Throughout this application, various publications are referenced. The disclosures of these publications in their entireties are hereby incorporated by reference into this application in order to more fully describe the state of the art to which this pertains. The references disclosed are also individually and specifically incorporated by reference herein for the material contained in them that is discussed in the sentence in which the reference is relied upon.

References

  • 1. Mountain C F, Dresler C M 1997 Regional lymph node classification for lung cancer staging. Chest 111(6):1718-23.
  • 2. Kurusu Y, Yamashita J, Ogawa M 1999 Detection of circulating tumor cells by reverse transcriptase-polymerase chain reaction in patients with resectable non-small-cell lung cancer. Surgery 126(5):820-6.
  • 3. Salerno C T, Frizelle S, Niehans G A, Ho S B, Jakkula M, Kratzke R A, Maddaus M A 1998 Detection of occult micrometastases in non-small cell lung carcinoma by reverse transcriptase-polymerase chain reaction. Chest 113(6):1526-32.
  • 4. Peck K, Sher Y P, Shih J Y, Roffler S R, Wu C W, Yang P C 1998 Detection and quantitation of circulating cancer cells in the peripheral blood of lung cancer patients. Cancer Res 58(13):2761-5.
  • 5. Wallace B, Silvestri G, Sahai A, Hawes R, Hoffman B, Durkalski V, Hennesey W, Reed C 2001 Endoscopic ultrasound-guided fine needle aspiration for staging patients with carcinoma of the lung. Ann Thor Sur 72:1861-1867.
  • 6. Perez M S, Walker L E 1989 Isolation and characterization of a cDNA encoding the KS1/4 epithelial carcinoma marker. J. Immunol. 142:3662-3667.
  • 7. Iwao K, Watanabe T, Fujiwara Y, Takami K, Kodama K, Higashiyama M, Yokouchi H, Ozaki K, Monden M, Tanigami A 2001 Isolation of a novel human lung-specific gene, LUNX, a potential molecular marker for detection of micrometastasis in non-small-cell lung cancer. Int J Cancer 91(4):433-7.
  • 8. Bingle C D, Bingle L 2000 Characterisation of the human plunc gene, a gene product with an upper airways and nasopharyngeal restricted expression pattern. Biochim Biophys Acta 1493(3):363-7.
  • 9. Sung Y K, Moon C, Yoo J Y, Pearse D, Pevsner J, Ronnett G V 2002 Plunc, a member of the secretory gland protein family, is up-regulated in nasal respiratory epithelium after olfactory bulbectomy. J Biol Chem 277(15):12762-9.
  • 10. Mitas M, Mikhitarian K, Walters C, Baron P L, Elliott B M, Brothers T E, Robison J G, Metcalf J S, Palesch Y Y, Zhang Z, Gillanders W E, Cole D J 2001 Quantitative real-time RT-PCR detection of breast cancer micrometastasis using a multigene marker panel. Int J Cancer 93(2):162-71.
  • 11. Bieche I, Onody P, Laurendeau I, Olivi M, Vidaud D, Lidereau R, Vidaud M 1999 Real-time reverse transcription-PCR assay for future management of ERBB2-based clinical applications. Clin Chem 45(8 Pt 1): 1148-56.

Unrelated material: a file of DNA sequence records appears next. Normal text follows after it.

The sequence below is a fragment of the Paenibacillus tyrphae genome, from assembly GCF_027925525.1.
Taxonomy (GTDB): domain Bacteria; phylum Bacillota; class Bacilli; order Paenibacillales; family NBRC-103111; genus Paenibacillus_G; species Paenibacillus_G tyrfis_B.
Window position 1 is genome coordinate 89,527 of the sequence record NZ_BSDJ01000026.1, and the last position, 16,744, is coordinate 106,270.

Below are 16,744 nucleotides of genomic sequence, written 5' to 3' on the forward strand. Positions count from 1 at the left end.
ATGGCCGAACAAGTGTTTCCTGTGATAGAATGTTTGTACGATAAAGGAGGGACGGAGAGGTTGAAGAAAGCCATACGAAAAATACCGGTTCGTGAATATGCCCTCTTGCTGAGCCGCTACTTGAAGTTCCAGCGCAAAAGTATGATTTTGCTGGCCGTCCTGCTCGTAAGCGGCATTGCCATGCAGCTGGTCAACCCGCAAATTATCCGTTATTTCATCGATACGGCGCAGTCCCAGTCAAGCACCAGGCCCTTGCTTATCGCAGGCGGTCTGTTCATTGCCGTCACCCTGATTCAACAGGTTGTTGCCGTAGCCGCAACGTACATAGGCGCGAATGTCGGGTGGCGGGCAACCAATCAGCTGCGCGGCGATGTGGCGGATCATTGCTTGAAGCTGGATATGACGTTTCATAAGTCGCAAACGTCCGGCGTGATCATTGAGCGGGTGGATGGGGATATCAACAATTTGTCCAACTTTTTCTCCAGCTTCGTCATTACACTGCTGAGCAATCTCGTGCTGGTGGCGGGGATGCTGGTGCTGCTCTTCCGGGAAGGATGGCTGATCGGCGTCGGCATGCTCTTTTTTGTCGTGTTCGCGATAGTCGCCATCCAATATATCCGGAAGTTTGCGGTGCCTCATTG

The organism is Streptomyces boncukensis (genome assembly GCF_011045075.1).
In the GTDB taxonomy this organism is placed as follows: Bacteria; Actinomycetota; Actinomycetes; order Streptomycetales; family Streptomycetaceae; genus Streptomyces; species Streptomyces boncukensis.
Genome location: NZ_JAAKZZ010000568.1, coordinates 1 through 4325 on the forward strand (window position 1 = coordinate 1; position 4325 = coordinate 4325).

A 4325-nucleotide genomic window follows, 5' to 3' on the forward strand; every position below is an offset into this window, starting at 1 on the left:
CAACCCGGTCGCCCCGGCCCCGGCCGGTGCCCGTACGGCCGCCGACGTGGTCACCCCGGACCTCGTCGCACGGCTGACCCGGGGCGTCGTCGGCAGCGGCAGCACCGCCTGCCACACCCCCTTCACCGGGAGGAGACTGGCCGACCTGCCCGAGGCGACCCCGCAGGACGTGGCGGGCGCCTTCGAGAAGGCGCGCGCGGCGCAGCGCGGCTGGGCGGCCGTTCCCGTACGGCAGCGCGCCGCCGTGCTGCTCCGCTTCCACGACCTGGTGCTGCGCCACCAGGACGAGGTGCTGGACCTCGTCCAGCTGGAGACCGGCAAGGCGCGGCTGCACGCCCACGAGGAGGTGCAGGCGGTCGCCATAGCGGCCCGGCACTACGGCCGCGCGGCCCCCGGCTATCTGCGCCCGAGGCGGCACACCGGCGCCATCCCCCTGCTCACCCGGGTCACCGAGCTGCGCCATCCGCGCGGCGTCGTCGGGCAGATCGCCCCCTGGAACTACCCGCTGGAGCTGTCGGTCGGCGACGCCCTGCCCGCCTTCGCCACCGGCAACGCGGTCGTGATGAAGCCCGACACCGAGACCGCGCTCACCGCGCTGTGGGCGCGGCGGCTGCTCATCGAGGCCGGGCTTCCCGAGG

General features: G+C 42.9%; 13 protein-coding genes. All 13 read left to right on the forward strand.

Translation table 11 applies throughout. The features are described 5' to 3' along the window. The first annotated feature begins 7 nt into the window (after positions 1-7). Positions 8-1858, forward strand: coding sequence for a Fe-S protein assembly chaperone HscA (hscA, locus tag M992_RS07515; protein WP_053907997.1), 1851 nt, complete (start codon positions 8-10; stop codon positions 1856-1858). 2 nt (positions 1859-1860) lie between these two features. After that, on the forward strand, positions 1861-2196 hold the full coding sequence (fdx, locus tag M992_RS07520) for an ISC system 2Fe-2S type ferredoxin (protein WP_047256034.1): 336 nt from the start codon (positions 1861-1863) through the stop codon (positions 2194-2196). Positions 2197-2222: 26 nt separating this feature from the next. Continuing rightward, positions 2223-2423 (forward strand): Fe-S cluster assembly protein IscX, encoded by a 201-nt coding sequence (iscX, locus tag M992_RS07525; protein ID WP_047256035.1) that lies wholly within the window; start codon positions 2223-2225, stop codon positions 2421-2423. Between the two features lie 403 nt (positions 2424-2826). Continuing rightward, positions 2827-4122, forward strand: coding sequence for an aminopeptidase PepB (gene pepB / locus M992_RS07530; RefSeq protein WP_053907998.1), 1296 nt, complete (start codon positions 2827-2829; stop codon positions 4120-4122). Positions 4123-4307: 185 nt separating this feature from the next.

• 12. Ririe K M, Rasmussen R P, Wittwer C T 1997 Product differentiation by analysis of DNA melting curves during the polymerase chain reaction. Anal. Biochem. 245:154-160.
  • 13. Mitas, M., Cole, D. J., Hoover, L., Fraig, M. M., Mikhitarian, K., Block, M. I., Hoffman, B. J., Hawes, R. H., Gillanders, W. E. and Wallace, M. B. (2003) Real-Time RT-PCR Detects KS1/4 mRNA in Mediastinal Lymph Nodes from Patients with Non-Small Cell Lung Cancer. Clin. Chem., 49, 312-5.
  • 14. Alberti, S., Nutini, M. and Herzenberg, L. (1994) DNA □ytotoxicit prevents the amplification of TROP1, a tumor-associated cell surface antigen gene. Proc Natl Acad Sci USA, 91, 5833-7.
  • 15. Robinson, R. and Royston, D. (1993) Comparison of monoclonal antibodies AUA1 and BER EP4 with anti-CEA for detecting carcinoma cells in serous effusions and distinguishing them from mesothelial cells. Cytopathology, 4, 267-71.
  • 16. Bergsagel, P., Victor-Kobrin, C., Timblin, C., Trepel, J. and Kuehl, W. (1992) A murine cDNA encodes a pan-epithelial glycoprotein that is also expressed on plasma cells. J Immunol, 148, 590-6.
  • 17. Ross, A., Lubeck, M., Steplewski, Z. and Koprowski, H. (1986) Identification and characterization of the CO17-1A carcinoma-associated antigen. Hybridoma 1986 Jul. ;5. 5, S21-8.
  • 18. Strnad, J., Hamilton, A., Beavers, L., Gamboa, G., Apelgren, L., Taber, L., Sportsman, J., Bumol, T., Sharp, J. and Gadski, R. (1989) Molecular cloning and characterization of a human adenocarcinoma/epithelial cell surface antigen complementary DNA. Cancer Res, 49, 314-7.
  • 19. Tomita, Y., Arakawa, F., Yamamoto, T., Kuwahara, M., Watanabe, R., Iwasaki, H., Kikuchi, M. and Kuroki, M. (2000) Molecular identification of a human carcinoma-associated glycoprotein antigen recognized by mouse monoclonal antibody FU-MK-1. Jpn J Cancer Res, 91, 231-8.
  • 20. Calabrese, G., Crescenzi, C., Morizio, E., Palka, G., Guerra, E. and Alberti, S. (2001) Assignment of TACSTD1 (alias TROP1, M4S1) to human chromosome 2p21 and refinement of mapping of TACSTD2 (alias TROP2, M1S1) to human chromosome 1p32 by in situ hybridization. Cytogenet Cell Genet, 92, 164-5.
  • 21. Velders, M., Litvinov, S., Warnaar, S., Gorter, A., Fleuren, G., Zurawski, V., Jr. and Coney, L. (1994) New chimeric anti-pancarcinoma monoclonal antibody with superior Cytotoxicity-mediating potency. Cancer Res, 54, 1753-9.